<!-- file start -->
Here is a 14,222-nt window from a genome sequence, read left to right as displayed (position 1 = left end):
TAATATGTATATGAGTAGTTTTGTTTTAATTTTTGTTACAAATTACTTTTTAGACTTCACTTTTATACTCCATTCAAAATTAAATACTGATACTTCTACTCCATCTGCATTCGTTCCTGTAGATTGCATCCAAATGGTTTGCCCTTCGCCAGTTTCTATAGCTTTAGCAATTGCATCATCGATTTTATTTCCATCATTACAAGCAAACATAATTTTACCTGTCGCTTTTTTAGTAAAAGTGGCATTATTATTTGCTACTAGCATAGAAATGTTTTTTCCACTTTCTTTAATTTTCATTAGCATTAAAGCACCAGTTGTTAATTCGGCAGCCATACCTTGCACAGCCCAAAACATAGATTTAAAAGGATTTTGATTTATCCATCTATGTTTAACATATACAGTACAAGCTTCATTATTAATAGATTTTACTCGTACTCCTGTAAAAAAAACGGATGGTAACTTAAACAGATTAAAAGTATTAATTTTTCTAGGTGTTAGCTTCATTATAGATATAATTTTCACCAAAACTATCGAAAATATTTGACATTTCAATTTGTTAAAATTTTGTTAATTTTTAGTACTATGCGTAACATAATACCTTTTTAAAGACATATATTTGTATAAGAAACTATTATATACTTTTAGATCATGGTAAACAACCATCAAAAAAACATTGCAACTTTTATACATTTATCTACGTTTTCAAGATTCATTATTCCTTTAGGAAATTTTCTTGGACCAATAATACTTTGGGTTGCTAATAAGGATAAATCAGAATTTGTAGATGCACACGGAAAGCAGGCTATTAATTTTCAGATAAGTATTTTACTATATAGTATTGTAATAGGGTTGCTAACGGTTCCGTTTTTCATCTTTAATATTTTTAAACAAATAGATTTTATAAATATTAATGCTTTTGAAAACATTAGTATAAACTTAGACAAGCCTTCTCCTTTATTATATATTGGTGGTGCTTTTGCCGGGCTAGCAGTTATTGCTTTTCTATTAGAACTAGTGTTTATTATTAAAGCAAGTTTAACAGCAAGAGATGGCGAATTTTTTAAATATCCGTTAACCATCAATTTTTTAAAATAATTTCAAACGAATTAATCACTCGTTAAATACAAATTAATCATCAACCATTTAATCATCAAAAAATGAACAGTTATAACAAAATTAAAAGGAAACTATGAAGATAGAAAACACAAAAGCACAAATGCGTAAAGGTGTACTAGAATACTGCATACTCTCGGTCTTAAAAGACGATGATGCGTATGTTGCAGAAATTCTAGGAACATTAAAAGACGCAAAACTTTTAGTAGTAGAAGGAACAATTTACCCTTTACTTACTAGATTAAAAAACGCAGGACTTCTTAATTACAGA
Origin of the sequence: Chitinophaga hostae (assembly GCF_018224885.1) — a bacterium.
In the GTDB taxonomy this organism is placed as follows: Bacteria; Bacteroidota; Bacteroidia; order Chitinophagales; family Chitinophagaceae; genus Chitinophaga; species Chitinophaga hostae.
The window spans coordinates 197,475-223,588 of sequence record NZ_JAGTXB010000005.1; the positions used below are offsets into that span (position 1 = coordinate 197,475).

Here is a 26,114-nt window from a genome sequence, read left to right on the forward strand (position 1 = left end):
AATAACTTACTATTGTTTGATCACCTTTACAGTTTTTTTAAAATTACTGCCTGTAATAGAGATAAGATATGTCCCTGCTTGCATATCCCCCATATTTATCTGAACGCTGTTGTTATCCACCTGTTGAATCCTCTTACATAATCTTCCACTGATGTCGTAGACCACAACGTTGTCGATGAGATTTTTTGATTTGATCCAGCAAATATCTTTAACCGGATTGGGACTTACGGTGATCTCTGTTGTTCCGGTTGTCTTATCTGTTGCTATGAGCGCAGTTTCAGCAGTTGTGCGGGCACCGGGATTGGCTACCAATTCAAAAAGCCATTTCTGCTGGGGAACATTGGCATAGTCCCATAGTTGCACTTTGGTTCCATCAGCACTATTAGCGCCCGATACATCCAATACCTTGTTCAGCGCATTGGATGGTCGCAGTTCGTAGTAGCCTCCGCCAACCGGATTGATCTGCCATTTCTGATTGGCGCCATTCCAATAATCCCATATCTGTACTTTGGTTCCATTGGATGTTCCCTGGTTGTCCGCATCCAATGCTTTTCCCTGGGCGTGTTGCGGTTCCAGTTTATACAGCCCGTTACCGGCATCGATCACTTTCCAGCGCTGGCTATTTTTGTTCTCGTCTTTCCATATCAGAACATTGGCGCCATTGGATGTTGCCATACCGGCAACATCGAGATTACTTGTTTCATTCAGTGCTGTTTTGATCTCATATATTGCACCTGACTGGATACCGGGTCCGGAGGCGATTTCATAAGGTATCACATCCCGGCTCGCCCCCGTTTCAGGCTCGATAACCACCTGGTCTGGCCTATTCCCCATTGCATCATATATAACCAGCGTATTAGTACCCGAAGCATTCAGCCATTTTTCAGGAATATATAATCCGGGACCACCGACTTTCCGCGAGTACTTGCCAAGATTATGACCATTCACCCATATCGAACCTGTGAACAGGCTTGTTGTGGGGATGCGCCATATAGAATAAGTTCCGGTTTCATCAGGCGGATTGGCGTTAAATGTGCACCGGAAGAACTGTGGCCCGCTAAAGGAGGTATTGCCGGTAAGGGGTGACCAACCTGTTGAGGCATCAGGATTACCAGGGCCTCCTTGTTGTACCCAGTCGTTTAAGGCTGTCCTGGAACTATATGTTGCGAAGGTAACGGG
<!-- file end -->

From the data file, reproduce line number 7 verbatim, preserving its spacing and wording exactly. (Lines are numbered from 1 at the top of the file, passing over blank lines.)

AATAACTTACTATTGTTTGATCACCTTTACAGTTTTTTTAAAATTACTGCCTGTAATAGAGATAAGATATGTCCCTGCTTGCATATCCCCCATATTTATCTGAACGCTGTTGTTATCCACCTGTTGAATCCTCTTACATAATCTTCCACTGATGTCGTAGACCACAACGTTGTCGATGAGATTTTTTGATTTGATCCAGCAAATATCTTTAACCGGATTGGGACTTACGGTGATCTCTGTTGTTCCGGTTGTCTTATCTGTTGCTATGAGCGCAGTTTCAGCAGTTGTGCGGGCACCGGGATTGGCTACCAATTCAAAAAGCCATTTCTGCTGGGGAACATTGGCATAGTCCCATAGTTGCACTTTGGTTCCATCAGCACTATTAGCGCCCGATACATCCAATACCTTGTTCAGCGCATTGGATGGTCGCAGTTCGTAGTAGCCTCCGCCAACCGGATTGATCTGCCATTTCTGATTGGCGCCATTCCAATAATCCCATATCTGTACTTTGGTTCCATTGGATGTTCCCTGGTTGTCCGCATCCAATGCTTTTCCCTGGGCGTGTTGCGGTTCCAGTTTATACAGCCCGTTACCGGCATCGATCACTTTCCAGCGCTGGCTATTTTTGTTCTCGTCTTTCCATATCAGAACATTGGCGCCATTGGATGTTGCCATACCGGCAACATCGAGATTACTTGTTTCATTCAGTGCTGTTTTGATCTCATATATTGCACCTGACTGGATACCGGGTCCGGAGGCGATTTCATAAGGTATCACATCCCGGCTCGCCCCCGTTTCAGGCTCGATAACCACCTGGTCTGGCCTATTCCCCATTGCATCATATATAACCAGCGTATTAGTACCCGAAGCATTCAGCCATTTTTCAGGAATATATAATCCGGGACCACCGACTTTCCGCGAGTACTTGCCAAGATTATGACCATTCACCCATATCGAACCTGTGAACAGGCTTGTTGTGGGGATGCGCCATATAGAATAAGTTCCGGTTTCATCAGGCGGATTGGCGTTAAATGTGCACCGGAAGAACTGTGGCCCGCTAAAGGAGGTATTGCCGGTAAGGGGTGACCAACCTGTTGAGGCATCAGGATTACCAGGGCCTCCTTGTTGTACCCAGTCGTTTAAGGCTGTCCTGGAACTATATGTTGCGAAGGTAACGGG